Opus 92:

Opus 92: FORTHCOMING (June 19).  NBM's fall catalogue arrived, and the future is littered with books that, if we are to judge from previous volumes in the same series, will be worth snapping up. The second volume of Gipsy by Thierry Smolderen and Enrico Martini, for instance, due in July. The first volume was a crisply rendered adventure at breakneck speed. And in September, a telling of the Dr. Jekyll and Mr. Hyde tale by Lorenzo Mattotti and Jerry Kramsky looks promising. The same month, Volume 2 of Vittorio Giardino's No Pasaran, Max Friedman's brush with the Spanish Civil War. And in November, Will Eisner's retelling of a tale from the land of Mali, Sundiata. Also en route, Ted Rall's collection of cartoons by "the new subversive political cartoonists," Attitude.

MORE LIBERTY. Last week, Frank Cho's Liberty Meadows won Europe's prestigious Max and Moritz Award. This accolade is for the comic strip not the comic book reprint of the strips, which won the comic book category award from the National Cartoonists Society last month at the NCS Reubens Weekend in Cancun, Mexico. The Max and Moritz Award, named for the Wilhelm Busch characters (that inspired the Katzenjammer Kids on this side of the Atlantic), was established twenty years ago at Erlangen, Germany, by Manfred Fischer (or in his name, I'm not sure which, exactly).

            Liberty Meadows, contrary to what I've mistakenly implied here occasionally, is still running in newspapers overseas. "It's stronger than ever," said Richard Newcombe, President and CEO of Creators Syndicate, which distributes the strip. According to the plan adopted by Cho and his syndicate, Liberty Meadows will continue to be syndicated to newspapers and magazines outside the U.S. and on the Internet.

            "Frank loves drawing and writing the comic strip," Newcombe told me, "and I predict he will continue to do so for many years."

            What Cho didn't like, Newcombe said, is the merciless deadline schedule of a daily comic strip and "having to cope with the criticism of a handful of editors who insisted that he 'tone down' the strip."

            The new Liberty Meadows plan enables Cho to avoid both of the things he grew to dislike. "Frank is working at his own pace, creating new Liberty Meadows," Newcombe said, "which are being published as comic books, and it is those strips that we are syndicating abroad and on the Internet.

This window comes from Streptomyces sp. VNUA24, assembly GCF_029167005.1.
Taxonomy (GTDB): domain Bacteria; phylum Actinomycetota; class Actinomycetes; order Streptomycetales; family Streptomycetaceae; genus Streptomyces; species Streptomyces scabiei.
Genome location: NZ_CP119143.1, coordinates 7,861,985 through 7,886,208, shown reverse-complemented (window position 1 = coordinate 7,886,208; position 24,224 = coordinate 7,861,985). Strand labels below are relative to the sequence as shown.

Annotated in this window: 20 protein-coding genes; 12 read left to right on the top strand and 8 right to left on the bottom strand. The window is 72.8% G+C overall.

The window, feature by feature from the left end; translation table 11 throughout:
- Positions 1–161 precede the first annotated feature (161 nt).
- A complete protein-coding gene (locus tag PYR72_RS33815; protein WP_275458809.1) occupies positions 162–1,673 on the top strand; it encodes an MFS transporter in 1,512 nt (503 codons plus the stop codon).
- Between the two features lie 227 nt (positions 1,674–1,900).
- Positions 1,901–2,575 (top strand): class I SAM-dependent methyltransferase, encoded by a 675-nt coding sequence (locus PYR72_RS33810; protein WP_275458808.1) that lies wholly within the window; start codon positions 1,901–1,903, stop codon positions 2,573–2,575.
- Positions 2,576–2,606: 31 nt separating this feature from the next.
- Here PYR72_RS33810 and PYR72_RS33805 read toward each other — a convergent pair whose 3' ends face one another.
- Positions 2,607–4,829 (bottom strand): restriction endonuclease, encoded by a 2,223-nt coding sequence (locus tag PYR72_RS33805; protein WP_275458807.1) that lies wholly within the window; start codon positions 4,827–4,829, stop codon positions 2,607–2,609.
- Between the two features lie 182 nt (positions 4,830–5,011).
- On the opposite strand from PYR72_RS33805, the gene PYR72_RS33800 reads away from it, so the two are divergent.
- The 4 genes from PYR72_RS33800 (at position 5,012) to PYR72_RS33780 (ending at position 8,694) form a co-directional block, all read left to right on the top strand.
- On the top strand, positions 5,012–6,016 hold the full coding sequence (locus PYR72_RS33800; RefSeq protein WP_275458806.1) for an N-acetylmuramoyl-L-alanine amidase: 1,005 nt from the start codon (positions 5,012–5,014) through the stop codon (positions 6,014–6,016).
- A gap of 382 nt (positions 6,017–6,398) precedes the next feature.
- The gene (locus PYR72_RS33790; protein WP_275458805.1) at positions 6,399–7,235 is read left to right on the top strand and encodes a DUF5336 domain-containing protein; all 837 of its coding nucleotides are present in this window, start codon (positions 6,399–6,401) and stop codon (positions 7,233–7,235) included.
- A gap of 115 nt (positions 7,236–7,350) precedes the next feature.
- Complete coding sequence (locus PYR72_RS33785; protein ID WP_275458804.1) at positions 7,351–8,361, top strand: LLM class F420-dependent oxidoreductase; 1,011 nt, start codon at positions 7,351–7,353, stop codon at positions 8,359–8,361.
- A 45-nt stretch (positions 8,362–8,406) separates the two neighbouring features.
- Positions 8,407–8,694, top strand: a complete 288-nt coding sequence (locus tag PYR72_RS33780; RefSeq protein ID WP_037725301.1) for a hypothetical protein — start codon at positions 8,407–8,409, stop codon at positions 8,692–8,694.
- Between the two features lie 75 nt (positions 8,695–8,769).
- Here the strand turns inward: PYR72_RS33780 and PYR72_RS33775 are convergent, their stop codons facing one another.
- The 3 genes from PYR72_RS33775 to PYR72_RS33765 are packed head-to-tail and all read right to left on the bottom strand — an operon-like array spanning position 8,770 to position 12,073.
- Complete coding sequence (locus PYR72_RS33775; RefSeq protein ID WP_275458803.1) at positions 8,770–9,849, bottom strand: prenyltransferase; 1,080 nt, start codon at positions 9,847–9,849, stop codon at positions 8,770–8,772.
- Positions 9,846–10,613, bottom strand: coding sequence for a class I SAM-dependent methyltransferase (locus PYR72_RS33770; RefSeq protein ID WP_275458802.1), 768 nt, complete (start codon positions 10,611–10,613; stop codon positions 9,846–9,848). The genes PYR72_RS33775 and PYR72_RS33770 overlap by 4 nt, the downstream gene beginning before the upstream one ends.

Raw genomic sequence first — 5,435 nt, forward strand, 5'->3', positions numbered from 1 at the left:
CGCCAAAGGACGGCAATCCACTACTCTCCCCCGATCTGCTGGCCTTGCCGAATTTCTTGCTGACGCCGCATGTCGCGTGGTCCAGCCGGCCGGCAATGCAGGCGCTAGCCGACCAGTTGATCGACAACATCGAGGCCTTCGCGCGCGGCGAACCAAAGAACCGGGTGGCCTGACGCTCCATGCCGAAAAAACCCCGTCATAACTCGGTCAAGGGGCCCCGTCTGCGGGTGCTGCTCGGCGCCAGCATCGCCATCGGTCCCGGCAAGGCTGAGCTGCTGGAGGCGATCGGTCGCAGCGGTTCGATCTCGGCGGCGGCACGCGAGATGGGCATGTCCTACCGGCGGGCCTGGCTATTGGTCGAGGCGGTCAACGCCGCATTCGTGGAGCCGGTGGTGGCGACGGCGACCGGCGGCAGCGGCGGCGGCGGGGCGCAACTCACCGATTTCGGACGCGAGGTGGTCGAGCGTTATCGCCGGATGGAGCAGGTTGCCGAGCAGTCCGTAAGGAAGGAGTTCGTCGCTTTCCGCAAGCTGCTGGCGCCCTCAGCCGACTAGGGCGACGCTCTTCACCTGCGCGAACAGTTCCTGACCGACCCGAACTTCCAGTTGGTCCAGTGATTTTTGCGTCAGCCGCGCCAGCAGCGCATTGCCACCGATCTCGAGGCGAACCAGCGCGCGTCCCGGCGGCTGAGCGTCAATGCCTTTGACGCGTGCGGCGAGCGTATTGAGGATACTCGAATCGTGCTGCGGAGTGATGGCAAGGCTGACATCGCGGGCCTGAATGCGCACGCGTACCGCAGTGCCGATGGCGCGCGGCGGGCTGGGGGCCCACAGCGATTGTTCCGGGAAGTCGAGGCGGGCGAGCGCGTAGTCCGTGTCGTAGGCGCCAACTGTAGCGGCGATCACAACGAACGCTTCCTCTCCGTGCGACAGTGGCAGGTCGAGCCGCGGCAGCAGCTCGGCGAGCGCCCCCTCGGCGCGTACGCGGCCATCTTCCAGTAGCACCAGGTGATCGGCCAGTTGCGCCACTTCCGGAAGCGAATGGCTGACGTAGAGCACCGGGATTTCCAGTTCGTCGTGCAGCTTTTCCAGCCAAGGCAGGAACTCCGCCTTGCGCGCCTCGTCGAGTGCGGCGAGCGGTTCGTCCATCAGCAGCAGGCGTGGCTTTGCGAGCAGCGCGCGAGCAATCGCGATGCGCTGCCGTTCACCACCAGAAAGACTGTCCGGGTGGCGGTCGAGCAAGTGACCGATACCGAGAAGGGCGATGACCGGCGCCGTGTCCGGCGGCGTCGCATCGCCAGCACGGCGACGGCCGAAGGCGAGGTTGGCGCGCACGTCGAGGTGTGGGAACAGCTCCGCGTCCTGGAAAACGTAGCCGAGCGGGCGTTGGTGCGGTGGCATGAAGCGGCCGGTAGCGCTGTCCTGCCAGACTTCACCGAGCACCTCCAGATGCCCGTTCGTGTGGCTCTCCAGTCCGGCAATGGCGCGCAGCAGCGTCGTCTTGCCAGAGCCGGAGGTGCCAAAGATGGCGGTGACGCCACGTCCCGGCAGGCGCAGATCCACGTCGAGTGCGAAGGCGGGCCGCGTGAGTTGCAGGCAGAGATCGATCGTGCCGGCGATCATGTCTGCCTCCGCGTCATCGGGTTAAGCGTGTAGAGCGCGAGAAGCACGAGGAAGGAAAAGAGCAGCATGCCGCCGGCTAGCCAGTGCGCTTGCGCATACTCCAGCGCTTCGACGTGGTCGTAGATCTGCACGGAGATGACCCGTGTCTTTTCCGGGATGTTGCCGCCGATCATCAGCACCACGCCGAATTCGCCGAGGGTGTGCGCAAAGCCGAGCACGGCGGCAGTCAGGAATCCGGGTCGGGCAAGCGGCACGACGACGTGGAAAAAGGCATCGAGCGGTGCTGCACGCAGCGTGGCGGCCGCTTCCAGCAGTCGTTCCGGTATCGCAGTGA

"It is entirely possible," he continued, "that three or four years from now we will offer those strips to American newspapers once more. That way, Frank will not have to meet new deadlines, and the editors who run Liberty Meadows will be able to see in advance what the strips look like. This is only speculation on my part. What is known for certain, however, is that Liberty Meadows is continuing in syndication and is a whopping success story in newspapers and magazines overseas and on the Internet-not to mention in its comic book format."

            Overseas editors apparently have no problems, Cho told me, with the occasional sexual innuendoes and other minor-key outrageousnesses of his strip, so Cho is free to follow his manic muse wherever it leads him. And a good thing, too.

DREW'S GUIDE TO LIFE. Millie Wirt Benson died with her boots on. Almost. That is, at her typewriter, which is pretty much the same as "boots" for a writer. She was working at her desk in the newsroom one day the last week in May when she became ill. She was taken to the hospital where, late that evening, she died. She was 96.

            Benson had been a newspaper reporter for 58 years, the last 35 at the Toledo Blade, and she was still coming in to the office every day at the age of 95. One day, when she was merely 91, she was having coffee with a fellow reporter (a considerably younger one) and commented:

            "It's awful when you can't think of anything to write."

            "Does that happen much?" her cohort wanted to know.

            "Twice," she said. "It's happened twice in the last five years."

            And then, she got up, took her coffee cup to her desk, sat down at her typewriter, and wrote a story.

            Finally, at the end of last year, she went into semi-retirement and came in only half as often to work on a weekly column about everyday life and senior citizens. By then, she'd taken only 4-5 sick days in her half-century journalism career.

            Hers was a work ethic that an employer these days finds too seldom, but it was typical, even characteristic, of Nancy Drew, the multi-talented and persistent teenage sleuth in a series of books by Carolyn Keene. And Benson was Carolyn Keene.

            Benson wrote 23 of the first 30 Nancy Drew books, starting in 1930. The series is still in print and has sold over 200 million books in 17 languages. Between 1930 and 1953, Benson wrote a great number of other books for young readers, too-altogether, 130 titles, including Penny Parker mystery novels as well as Nancy Drew books.

            "I wrote steadily all my life," she told a reporter in January, "from the time I was fourteen years of age. I wrote books from the time I was in early college."

            She wrote children's stories when she was in grade school and sold her first to a religious magazine for $2.50. She was the first person to receive a master's degree in journalism from the University of Iowa.

            Nancy Drew was the heroine of only one series of books for teenagers that were produced by the so-called "Stratemeyer Syndicate." The Syndicate, the invention of Edward Stratemeyer, produced hordes of books by applying factory assembly-line techniques to the writing of fiction. Stratemeyer wrote two-page plot outlines that were distributed to freelance writers who, following the outlines diligently, produced the narratives. This method generated, in addition to the Nancy Drew mysteries, the books featuring the Hardy Boys, the Rover Boys, the Bobbsey Twins, Tom Swift, the Happy Hollisters, Ruth Fielding, Dave Dashaway, the Motor Boys, the Motor Girls, Bomba the Jungle Boy, and the X Bar X Boys, to name a few of the better known (or the more picturesquely named).